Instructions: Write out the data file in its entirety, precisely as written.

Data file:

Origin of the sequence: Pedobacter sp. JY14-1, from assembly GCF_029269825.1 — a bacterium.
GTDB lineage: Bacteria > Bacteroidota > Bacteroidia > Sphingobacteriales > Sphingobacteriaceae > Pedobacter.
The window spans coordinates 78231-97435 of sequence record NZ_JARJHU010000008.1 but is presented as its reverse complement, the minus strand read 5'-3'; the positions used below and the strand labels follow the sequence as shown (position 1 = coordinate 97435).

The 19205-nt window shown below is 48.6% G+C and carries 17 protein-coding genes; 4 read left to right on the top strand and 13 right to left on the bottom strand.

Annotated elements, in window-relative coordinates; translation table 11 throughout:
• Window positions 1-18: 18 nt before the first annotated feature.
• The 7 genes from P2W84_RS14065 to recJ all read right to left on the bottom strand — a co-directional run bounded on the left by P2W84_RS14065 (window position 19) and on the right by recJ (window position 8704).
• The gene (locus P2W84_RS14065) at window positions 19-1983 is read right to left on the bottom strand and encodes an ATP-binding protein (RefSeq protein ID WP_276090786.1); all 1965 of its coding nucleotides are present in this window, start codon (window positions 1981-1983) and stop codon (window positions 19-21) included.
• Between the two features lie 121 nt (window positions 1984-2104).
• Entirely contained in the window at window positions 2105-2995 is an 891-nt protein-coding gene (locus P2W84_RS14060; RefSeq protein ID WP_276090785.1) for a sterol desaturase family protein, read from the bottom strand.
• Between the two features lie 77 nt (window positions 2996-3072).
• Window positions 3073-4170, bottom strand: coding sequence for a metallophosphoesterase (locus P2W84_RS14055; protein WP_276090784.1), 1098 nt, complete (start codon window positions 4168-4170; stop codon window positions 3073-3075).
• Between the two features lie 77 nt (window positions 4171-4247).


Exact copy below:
Origin of the sequence: Pedobacter sp. JY14-1, from assembly GCF_029269825.1 — a bacterium.
GTDB lineage: Bacteria > Bacteroidota > Bacteroidia > Sphingobacteriales > Sphingobacteriaceae > Pedobacter.
The window spans coordinates 78231-97435 of sequence record NZ_JARJHU010000008.1 but is presented as its reverse complement, the minus strand read 5'-3'; the positions used below and the strand labels follow the sequence as shown (position 1 = coordinate 97435).

The 19205-nt window shown below is 48.6% G+C and carries 17 protein-coding genes; 4 read left to right on the top strand and 13 right to left on the bottom strand.

Annotated elements, in window-relative coordinates; translation table 11 throughout:
• Window positions 1-18: 18 nt before the first annotated feature.
• The 7 genes from P2W84_RS14065 to recJ all read right to left on the bottom strand — a co-directional run bounded on the left by P2W84_RS14065 (window position 19) and on the right by recJ (window position 8704).
• The gene (locus P2W84_RS14065) at window positions 19-1983 is read right to left on the bottom strand and encodes an ATP-binding protein (RefSeq protein ID WP_276090786.1); all 1965 of its coding nucleotides are present in this window, start codon (window positions 1981-1983) and stop codon (window positions 19-21) included.
• Between the two features lie 121 nt (window positions 1984-2104).
• Entirely contained in the window at window positions 2105-2995 is an 891-nt protein-coding gene (locus P2W84_RS14060; RefSeq protein ID WP_276090785.1) for a sterol desaturase family protein, read from the bottom strand.
• Between the two features lie 77 nt (window positions 2996-3072).
• Window positions 3073-4170, bottom strand: coding sequence for a metallophosphoesterase (locus P2W84_RS14055; protein WP_276090784.1), 1098 nt, complete (start codon window positions 4168-4170; stop codon window positions 3073-3075).
• Between the two features lie 77 nt (window positions 4171-4247).